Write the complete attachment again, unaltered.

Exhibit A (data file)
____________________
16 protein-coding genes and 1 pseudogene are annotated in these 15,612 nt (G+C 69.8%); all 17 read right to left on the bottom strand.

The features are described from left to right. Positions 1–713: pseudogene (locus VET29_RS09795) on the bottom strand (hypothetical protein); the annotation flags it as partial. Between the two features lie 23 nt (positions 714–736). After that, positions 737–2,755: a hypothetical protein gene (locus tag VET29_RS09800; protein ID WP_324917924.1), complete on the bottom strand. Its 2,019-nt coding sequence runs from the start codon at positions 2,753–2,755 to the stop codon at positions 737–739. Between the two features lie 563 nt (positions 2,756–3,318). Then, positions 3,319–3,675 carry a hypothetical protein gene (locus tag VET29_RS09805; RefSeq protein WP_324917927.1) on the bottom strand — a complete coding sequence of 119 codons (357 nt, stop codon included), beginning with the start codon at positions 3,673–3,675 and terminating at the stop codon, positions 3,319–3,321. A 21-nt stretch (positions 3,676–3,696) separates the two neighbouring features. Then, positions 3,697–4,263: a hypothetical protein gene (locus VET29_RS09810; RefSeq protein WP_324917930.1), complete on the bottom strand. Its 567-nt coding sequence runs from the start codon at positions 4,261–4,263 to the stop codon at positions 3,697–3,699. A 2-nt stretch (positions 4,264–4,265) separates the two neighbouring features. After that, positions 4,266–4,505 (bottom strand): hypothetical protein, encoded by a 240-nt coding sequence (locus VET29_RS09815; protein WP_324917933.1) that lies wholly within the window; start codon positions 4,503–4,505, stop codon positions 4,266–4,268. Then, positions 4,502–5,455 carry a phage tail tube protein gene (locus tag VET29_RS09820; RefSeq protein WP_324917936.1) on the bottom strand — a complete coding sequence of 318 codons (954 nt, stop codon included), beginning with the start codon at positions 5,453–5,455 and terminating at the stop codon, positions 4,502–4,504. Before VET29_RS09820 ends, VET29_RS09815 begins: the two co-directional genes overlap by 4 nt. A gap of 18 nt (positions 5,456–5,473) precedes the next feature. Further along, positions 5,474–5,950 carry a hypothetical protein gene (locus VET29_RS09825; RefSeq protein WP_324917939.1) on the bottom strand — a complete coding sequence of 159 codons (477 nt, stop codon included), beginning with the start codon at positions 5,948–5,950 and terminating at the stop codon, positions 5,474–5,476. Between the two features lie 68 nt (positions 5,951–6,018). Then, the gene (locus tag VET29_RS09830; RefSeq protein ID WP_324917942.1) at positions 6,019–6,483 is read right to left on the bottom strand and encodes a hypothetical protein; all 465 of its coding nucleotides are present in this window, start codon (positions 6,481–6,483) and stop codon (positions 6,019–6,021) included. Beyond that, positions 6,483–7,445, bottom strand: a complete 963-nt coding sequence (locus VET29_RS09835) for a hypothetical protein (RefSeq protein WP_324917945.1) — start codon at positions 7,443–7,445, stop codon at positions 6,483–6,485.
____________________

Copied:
16 protein-coding genes and 1 pseudogene are annotated in these 15,612 nt (G+C 69.8%); all 17 read right to left on the bottom strand.

The features are described from left to right. Positions 1–713: pseudogene (locus VET29_RS09795) on the bottom strand (hypothetical protein); the annotation flags it as partial. Between the two features lie 23 nt (positions 714–736). After that, positions 737–2,755: a hypothetical protein gene (locus tag VET29_RS09800; protein ID WP_324917924.1), complete on the bottom strand. Its 2,019-nt coding sequence runs from the start codon at positions 2,753–2,755 to the stop codon at positions 737–739. Between the two features lie 563 nt (positions 2,756–3,318). Then, positions 3,319–3,675 carry a hypothetical protein gene (locus tag VET29_RS09805; RefSeq protein WP_324917927.1) on the bottom strand — a complete coding sequence of 119 codons (357 nt, stop codon included), beginning with the start codon at positions 3,673–3,675 and terminating at the stop codon, positions 3,319–3,321. A 21-nt stretch (positions 3,676–3,696) separates the two neighbouring features. Then, positions 3,697–4,263: a hypothetical protein gene (locus VET29_RS09810; RefSeq protein WP_324917930.1), complete on the bottom strand. Its 567-nt coding sequence runs from the start codon at positions 4,261–4,263 to the stop codon at positions 3,697–3,699. A 2-nt stretch (positions 4,264–4,265) separates the two neighbouring features. After that, positions 4,266–4,505 (bottom strand): hypothetical protein, encoded by a 240-nt coding sequence (locus VET29_RS09815; protein WP_324917933.1) that lies wholly within the window; start codon positions 4,503–4,505, stop codon positions 4,266–4,268. Then, positions 4,502–5,455 carry a phage tail tube protein gene (locus tag VET29_RS09820; RefSeq protein WP_324917936.1) on the bottom strand — a complete coding sequence of 318 codons (954 nt, stop codon included), beginning with the start codon at positions 5,453–5,455 and terminating at the stop codon, positions 4,502–4,504. Before VET29_RS09820 ends, VET29_RS09815 begins: the two co-directional genes overlap by 4 nt. A gap of 18 nt (positions 5,456–5,473) precedes the next feature. Further along, positions 5,474–5,950 carry a hypothetical protein gene (locus VET29_RS09825; RefSeq protein WP_324917939.1) on the bottom strand — a complete coding sequence of 159 codons (477 nt, stop codon included), beginning with the start codon at positions 5,948–5,950 and terminating at the stop codon, positions 5,474–5,476. Between the two features lie 68 nt (positions 5,951–6,018). Then, the gene (locus tag VET29_RS09830; RefSeq protein ID WP_324917942.1) at positions 6,019–6,483 is read right to left on the bottom strand and encodes a hypothetical protein; all 465 of its coding nucleotides are present in this window, start codon (positions 6,481–6,483) and stop codon (positions 6,019–6,021) included. Beyond that, positions 6,483–7,445, bottom strand: a complete 963-nt coding sequence (locus VET29_RS09835) for a hypothetical protein (RefSeq protein WP_324917945.1) — start codon at positions 7,443–7,445, stop codon at positions 6,483–6,485.